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The Danger Of Being Unteachable

After researching opportunities, “Bob” and “Mary” bought a franchise business in the quick serve restaurant (QSR) industry. The franchise was proven and, having been in existence for more than 25 years, was well established as a profitable business model for its franchisees.

In two short years, Bob and Mary closed their doors. To talk with them, it was all the franchise company’s fault. “Not enough corporate support” was what they said.

Upon closure of their store, the franchise agreement dictated that all proprietary information be returned to the company, including something called “The Playbook”.

When the Director of Franchising opened up the box of returned by Bob and Mary, he noticed something peculiar.

The Playbook was in the same pristine condition it was when he gave it to them two years earlier. It hadn’t been highlighted, marked, or otherwise notated. All the detachable checklists were still in there.

The Playbook had never been opened. Inside was a detailed, custom “how to” list for every month of the year. Everything from marketing strategy to staff management to operations.

Everything they needed for success was in that book. The book they paid for. But never read.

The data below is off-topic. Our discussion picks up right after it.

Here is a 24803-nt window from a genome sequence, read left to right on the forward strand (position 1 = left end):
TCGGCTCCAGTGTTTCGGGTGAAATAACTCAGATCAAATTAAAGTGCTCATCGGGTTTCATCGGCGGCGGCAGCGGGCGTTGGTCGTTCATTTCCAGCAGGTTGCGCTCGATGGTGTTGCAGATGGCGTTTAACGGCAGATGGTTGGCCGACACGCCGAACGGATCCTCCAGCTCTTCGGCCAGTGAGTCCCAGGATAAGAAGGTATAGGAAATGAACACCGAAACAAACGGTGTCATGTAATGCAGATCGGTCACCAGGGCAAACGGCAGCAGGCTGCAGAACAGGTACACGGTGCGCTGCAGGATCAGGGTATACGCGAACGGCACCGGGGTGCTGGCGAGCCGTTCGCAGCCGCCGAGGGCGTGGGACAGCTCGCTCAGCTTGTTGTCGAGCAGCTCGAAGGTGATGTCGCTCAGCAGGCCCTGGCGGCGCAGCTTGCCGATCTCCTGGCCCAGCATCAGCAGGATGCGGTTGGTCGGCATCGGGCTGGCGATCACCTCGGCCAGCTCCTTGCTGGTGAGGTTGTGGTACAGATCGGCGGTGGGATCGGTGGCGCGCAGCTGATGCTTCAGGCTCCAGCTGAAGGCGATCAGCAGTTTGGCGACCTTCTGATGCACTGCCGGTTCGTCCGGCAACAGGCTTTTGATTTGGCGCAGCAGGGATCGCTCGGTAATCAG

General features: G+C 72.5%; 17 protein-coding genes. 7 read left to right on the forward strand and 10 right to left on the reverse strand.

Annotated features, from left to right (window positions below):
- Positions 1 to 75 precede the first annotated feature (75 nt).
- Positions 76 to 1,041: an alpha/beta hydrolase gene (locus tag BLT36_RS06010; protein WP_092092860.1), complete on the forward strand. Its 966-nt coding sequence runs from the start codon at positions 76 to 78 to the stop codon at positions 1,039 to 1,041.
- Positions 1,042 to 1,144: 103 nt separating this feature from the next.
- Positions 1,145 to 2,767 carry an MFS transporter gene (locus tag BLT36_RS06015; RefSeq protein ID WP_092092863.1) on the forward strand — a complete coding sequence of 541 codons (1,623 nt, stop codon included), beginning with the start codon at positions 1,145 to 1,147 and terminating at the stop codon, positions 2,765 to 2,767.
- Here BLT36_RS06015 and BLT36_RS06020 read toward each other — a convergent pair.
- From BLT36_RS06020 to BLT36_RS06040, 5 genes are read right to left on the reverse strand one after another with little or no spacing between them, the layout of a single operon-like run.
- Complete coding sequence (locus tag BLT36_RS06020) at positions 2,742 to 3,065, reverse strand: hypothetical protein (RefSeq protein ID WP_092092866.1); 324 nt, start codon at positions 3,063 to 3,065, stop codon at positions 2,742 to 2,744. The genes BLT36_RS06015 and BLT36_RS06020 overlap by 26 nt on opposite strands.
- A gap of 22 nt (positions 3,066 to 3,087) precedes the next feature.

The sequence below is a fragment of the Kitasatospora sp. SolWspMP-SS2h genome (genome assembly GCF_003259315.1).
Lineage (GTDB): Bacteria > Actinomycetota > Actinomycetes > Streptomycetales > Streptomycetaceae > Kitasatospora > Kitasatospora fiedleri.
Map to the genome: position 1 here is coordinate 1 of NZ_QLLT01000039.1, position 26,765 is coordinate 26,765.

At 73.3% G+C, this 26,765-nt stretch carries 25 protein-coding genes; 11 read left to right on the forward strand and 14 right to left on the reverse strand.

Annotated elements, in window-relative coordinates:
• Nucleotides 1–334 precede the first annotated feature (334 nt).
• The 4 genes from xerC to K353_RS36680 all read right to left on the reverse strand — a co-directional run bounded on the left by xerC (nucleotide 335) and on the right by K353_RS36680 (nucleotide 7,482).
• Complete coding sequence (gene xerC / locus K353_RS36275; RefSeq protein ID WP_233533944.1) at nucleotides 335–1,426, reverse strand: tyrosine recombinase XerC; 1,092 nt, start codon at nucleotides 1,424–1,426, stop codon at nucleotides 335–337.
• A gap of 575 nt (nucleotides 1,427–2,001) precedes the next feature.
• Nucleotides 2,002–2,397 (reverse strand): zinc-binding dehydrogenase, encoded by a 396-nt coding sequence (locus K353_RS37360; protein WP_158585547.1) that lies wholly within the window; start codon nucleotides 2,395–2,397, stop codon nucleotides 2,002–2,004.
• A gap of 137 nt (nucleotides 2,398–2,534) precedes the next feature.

Says the Franchise Director, “Everything they needed for success is in here. It’s what they paid for with their franchise fee. To buy it and not use it? It never makes sense. Yet in the stores in our system that have closed for events other than acts of God or crisis like serious illness, they all have one thing in common. The Playbook comes back to us unread and unused.”

In any area of life, there is danger in thinking (or insisting) we are the smartest person in the room. When we think there’s nothing we can learn, we are saying we have no need to grow. When we aren’t teachable, we’re well on our way to failure.

What about you? Your business? Are you insisting on being the smartest person in the room? Are you dismissing the experience of others because you think your way is better? Or have you put your pride in your pocket long enough to glean from the lessons others have learned?

Bob and Mary went out of business because they weren’t teachable. They thought their way was better. The irony is within a 50 mile radius exist some of the franchise’s most profitable stores. When you ask them the secret to their success, their answer is simple and the same, “We just follow The Playbook.”

In our businesses, we have a choice. We can be prideful. Or we can be profitable. It’s our choice.